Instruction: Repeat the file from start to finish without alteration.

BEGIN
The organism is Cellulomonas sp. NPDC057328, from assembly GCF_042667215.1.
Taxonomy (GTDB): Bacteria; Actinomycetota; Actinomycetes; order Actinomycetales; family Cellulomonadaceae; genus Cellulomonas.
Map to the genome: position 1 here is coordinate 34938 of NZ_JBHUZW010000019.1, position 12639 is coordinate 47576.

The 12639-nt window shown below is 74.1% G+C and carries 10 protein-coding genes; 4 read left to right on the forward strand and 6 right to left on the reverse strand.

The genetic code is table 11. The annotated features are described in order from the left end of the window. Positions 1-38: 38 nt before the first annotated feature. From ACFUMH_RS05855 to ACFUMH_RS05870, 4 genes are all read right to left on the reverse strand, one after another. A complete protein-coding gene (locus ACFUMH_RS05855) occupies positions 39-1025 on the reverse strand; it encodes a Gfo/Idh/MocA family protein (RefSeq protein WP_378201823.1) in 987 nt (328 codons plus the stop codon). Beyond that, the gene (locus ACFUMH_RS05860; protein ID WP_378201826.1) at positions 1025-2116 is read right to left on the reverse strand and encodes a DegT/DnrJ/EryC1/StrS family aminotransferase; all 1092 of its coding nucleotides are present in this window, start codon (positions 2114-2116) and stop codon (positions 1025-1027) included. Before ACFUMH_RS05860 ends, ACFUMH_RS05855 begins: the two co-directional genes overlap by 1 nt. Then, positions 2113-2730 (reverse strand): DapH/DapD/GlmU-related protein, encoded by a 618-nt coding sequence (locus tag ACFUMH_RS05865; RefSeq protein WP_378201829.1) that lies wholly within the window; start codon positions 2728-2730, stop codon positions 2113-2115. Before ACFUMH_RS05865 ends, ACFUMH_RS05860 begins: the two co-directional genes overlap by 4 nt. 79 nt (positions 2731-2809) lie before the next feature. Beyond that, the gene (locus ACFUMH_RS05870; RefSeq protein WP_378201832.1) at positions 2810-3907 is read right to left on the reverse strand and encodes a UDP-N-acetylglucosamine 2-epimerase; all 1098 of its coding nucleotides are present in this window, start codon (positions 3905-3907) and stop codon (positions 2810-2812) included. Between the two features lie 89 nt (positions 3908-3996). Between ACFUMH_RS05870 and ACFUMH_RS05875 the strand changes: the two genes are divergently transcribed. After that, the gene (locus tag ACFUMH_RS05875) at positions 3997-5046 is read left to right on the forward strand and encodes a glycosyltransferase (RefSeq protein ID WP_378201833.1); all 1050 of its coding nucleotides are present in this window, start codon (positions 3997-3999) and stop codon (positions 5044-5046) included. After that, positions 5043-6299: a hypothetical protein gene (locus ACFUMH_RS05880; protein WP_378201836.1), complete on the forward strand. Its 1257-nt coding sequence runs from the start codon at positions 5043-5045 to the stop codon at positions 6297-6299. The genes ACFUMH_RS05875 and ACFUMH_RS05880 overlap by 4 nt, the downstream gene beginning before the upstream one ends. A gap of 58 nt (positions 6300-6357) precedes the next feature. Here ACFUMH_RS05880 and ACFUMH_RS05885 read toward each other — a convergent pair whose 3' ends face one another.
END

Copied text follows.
The organism is Cellulomonas sp. NPDC057328, from assembly GCF_042667215.1.
Taxonomy (GTDB): Bacteria; Actinomycetota; Actinomycetes; order Actinomycetales; family Cellulomonadaceae; genus Cellulomonas.
Map to the genome: position 1 here is coordinate 34938 of NZ_JBHUZW010000019.1, position 12639 is coordinate 47576.

The 12639-nt window shown below is 74.1% G+C and carries 10 protein-coding genes; 4 read left to right on the forward strand and 6 right to left on the reverse strand.

The genetic code is table 11. The annotated features are described in order from the left end of the window. Positions 1-38: 38 nt before the first annotated feature. From ACFUMH_RS05855 to ACFUMH_RS05870, 4 genes are all read right to left on the reverse strand, one after another. A complete protein-coding gene (locus ACFUMH_RS05855) occupies positions 39-1025 on the reverse strand; it encodes a Gfo/Idh/MocA family protein (RefSeq protein WP_378201823.1) in 987 nt (328 codons plus the stop codon). Beyond that, the gene (locus ACFUMH_RS05860; protein ID WP_378201826.1) at positions 1025-2116 is read right to left on the reverse strand and encodes a DegT/DnrJ/EryC1/StrS family aminotransferase; all 1092 of its coding nucleotides are present in this window, start codon (positions 2114-2116) and stop codon (positions 1025-1027) included. Before ACFUMH_RS05860 ends, ACFUMH_RS05855 begins: the two co-directional genes overlap by 1 nt. Then, positions 2113-2730 (reverse strand): DapH/DapD/GlmU-related protein, encoded by a 618-nt coding sequence (locus tag ACFUMH_RS05865; RefSeq protein WP_378201829.1) that lies wholly within the window; start codon positions 2728-2730, stop codon positions 2113-2115. Before ACFUMH_RS05865 ends, ACFUMH_RS05860 begins: the two co-directional genes overlap by 4 nt. 79 nt (positions 2731-2809) lie before the next feature. Beyond that, the gene (locus ACFUMH_RS05870; RefSeq protein WP_378201832.1) at positions 2810-3907 is read right to left on the reverse strand and encodes a UDP-N-acetylglucosamine 2-epimerase; all 1098 of its coding nucleotides are present in this window, start codon (positions 3905-3907) and stop codon (positions 2810-2812) included. Between the two features lie 89 nt (positions 3908-3996). Between ACFUMH_RS05870 and ACFUMH_RS05875 the strand changes: the two genes are divergently transcribed. After that, the gene (locus tag ACFUMH_RS05875) at positions 3997-5046 is read left to right on the forward strand and encodes a glycosyltransferase (RefSeq protein ID WP_378201833.1); all 1050 of its coding nucleotides are present in this window, start codon (positions 3997-3999) and stop codon (positions 5044-5046) included. After that, positions 5043-6299: a hypothetical protein gene (locus ACFUMH_RS05880; protein WP_378201836.1), complete on the forward strand. Its 1257-nt coding sequence runs from the start codon at positions 5043-5045 to the stop codon at positions 6297-6299. The genes ACFUMH_RS05875 and ACFUMH_RS05880 overlap by 4 nt, the downstream gene beginning before the upstream one ends. A gap of 58 nt (positions 6300-6357) precedes the next feature. Here ACFUMH_RS05880 and ACFUMH_RS05885 read toward each other — a convergent pair whose 3' ends face one another.